Helena Fox volunteered at the Pitt Rivers Museum assisting with preparations for activities during LGBT+ History Month in 2017. We asked Helena to explore our Object Handling collection. Here are her experiences:
From 28th November to 2nd December I had the opportunity to undertake work experience at Pitt Rivers Museum. One of the tasks I had was to search the Museum’s Object Handling Database to find items which could be used as part of the Pitt Rivers’ Out in Oxford LGBT+ History Month in February 2017. Here, I want to highlight two objects which I feel have a particularly pertinent part to play in contemporary discussions around LGBTQ+ issues.
|Mask 2002.160.edu © Pitt Rivers Museum|
The first object I have picked is the collection’s carved wooden face mask, called a Mwana Pwo mask, of the Chokwe people of Angola and the Democratic Republic of Congo. These masks, depicting the ideals of female beauty, are used in initiation ceremonies to promote fertility and honour the women of the communities in which they are used. However, Mwana Pwo masks are always worn by men who dress as women and skilfully mimic female movements during performances. For me, the mask evokes conversations I have had about the huge scope of different gender identity expression, such as is seen in the hugely popular TV show, RuPaul’sDrag Race. The Mwana Pwo masks are objects of great importance and respect; they are so revered that it is said they are buried with the masqueraders. In my opinion, these masks speak of widespread respect for the fluidity of gender expression and the many different forms which this can take, and this is highly relevant to LGBTQ+ discourse today.
|Kohl flask and applicator 2016.75.1.edu and 2016.75.2.edu © Pitt Rivers Museum|
The second item which struck me as especially interesting is the collection of kohl flasks. I was grasped by two things: first, that kohl is associated with both practical and aesthetic uses, and secondly that, in Ancient Egypt, it was worn by men, women and children. Kohl’s practical applications included belief in the protection it provided against harsh sunlight, ailments and being cursed by the Evil Eye. Kohl is now known to have qualities which boost the immune system and help ward off potentially dangerous bacteria. This universal wearing of eyeliner, be it for practical, cultural or aesthetic reasons, made me think about our perception of makeup as an inherently female, or at least feminine, item. Consequently, we tend to associate men wearing makeup with a certain level of femininity and therefore an assumption of them being gay, as fits into the ‘gay best friend’ model of a camp man providing fashion and makeup advice. To qualify our unease with men wearing makeup, especially men we see as far too masculine to be gay (which is, in itself, an odd conclusion, as levels of ‘feminine’ and ‘masculine’ behaviour cannot denote sexuality), we use terms like ‘male grooming’ and ‘guy liner’. Reading about male and female usage of kohl (made iconic in the images of Tutankhamun and Cleopatra so synonymous with our perception of Ancient Egypt) made me consider how strange our gendering of makeup is, and how we use this to presume people’s sexualities when we really have no basis to go on.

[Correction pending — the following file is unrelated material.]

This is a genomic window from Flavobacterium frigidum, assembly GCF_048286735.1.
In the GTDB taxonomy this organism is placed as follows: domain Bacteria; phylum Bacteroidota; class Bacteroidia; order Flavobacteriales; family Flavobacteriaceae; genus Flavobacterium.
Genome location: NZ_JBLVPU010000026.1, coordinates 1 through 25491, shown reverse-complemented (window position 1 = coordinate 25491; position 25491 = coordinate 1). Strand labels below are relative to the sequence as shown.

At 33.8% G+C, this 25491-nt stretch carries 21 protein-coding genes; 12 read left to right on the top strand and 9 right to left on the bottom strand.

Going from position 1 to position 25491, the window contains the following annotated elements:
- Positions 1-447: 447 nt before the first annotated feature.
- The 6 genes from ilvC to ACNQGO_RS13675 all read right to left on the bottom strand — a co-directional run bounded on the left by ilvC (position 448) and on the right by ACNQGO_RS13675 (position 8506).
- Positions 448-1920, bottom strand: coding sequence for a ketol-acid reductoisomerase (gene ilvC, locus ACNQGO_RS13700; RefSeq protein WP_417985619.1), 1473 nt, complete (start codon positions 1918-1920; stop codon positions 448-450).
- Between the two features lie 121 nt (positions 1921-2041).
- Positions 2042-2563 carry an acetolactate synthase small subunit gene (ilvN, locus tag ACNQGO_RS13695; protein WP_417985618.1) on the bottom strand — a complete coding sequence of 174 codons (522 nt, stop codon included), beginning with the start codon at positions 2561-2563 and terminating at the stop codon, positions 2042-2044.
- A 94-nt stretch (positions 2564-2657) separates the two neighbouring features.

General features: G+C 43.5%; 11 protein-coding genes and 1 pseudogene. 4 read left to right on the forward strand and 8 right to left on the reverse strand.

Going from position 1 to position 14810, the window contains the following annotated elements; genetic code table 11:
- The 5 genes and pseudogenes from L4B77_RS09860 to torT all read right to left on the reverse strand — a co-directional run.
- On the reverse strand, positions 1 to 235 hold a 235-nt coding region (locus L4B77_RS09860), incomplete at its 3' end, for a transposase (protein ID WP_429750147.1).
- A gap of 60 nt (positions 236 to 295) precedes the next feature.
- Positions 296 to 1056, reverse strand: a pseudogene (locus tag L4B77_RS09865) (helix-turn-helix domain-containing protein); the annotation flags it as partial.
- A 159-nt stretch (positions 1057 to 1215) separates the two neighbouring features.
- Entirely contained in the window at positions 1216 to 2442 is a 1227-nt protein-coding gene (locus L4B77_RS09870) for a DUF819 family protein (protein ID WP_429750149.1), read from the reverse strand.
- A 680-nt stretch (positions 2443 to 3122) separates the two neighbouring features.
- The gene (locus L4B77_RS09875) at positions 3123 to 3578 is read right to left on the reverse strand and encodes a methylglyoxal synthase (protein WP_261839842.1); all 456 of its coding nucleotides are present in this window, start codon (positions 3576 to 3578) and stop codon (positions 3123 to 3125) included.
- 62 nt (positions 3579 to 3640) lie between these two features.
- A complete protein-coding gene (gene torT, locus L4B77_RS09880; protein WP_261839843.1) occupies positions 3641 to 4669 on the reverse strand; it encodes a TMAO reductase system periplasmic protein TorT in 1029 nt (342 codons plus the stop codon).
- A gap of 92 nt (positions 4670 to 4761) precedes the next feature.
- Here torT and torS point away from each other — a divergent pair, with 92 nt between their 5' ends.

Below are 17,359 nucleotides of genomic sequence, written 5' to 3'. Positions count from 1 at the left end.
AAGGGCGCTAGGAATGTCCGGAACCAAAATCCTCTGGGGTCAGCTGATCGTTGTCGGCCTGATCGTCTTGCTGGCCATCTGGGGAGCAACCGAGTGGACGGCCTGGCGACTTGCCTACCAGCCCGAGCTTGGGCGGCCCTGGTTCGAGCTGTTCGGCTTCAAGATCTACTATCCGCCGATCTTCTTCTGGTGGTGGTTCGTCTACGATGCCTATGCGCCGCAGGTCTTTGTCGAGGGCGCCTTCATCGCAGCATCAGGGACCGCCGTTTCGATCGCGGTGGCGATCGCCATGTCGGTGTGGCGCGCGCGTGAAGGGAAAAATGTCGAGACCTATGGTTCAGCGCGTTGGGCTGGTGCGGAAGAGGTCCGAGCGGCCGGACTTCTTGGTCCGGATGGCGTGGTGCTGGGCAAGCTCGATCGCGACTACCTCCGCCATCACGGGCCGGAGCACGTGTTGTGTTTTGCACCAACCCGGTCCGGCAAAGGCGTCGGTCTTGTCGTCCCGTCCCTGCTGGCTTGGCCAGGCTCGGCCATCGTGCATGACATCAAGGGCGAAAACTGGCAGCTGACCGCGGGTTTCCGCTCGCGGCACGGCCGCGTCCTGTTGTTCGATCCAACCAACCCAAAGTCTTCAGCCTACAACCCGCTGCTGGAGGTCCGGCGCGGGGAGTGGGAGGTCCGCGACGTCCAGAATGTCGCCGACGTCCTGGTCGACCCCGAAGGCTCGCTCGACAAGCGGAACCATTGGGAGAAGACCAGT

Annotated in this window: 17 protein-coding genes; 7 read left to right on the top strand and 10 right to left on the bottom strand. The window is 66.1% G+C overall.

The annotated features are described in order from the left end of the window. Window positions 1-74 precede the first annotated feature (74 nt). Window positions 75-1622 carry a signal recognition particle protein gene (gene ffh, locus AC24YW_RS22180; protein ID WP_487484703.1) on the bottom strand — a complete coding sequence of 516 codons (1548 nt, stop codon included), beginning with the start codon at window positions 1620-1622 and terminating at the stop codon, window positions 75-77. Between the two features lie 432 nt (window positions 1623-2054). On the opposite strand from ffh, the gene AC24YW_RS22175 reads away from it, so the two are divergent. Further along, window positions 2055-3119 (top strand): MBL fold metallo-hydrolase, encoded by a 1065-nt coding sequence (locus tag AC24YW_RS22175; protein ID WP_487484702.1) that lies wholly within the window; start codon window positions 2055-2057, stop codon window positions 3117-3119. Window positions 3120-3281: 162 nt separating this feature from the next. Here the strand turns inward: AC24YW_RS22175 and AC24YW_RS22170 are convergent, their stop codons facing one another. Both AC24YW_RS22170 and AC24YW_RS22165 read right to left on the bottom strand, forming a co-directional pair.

|Kohl flask and applicator 2016.9.1.edu and 2016.9.1.edu © Pitt Rivers Museum|
I will leave you with this: next time you go to talk about someone wearing ‘guyliner’, why not try simply ‘eyeliner’? Is there really any difference?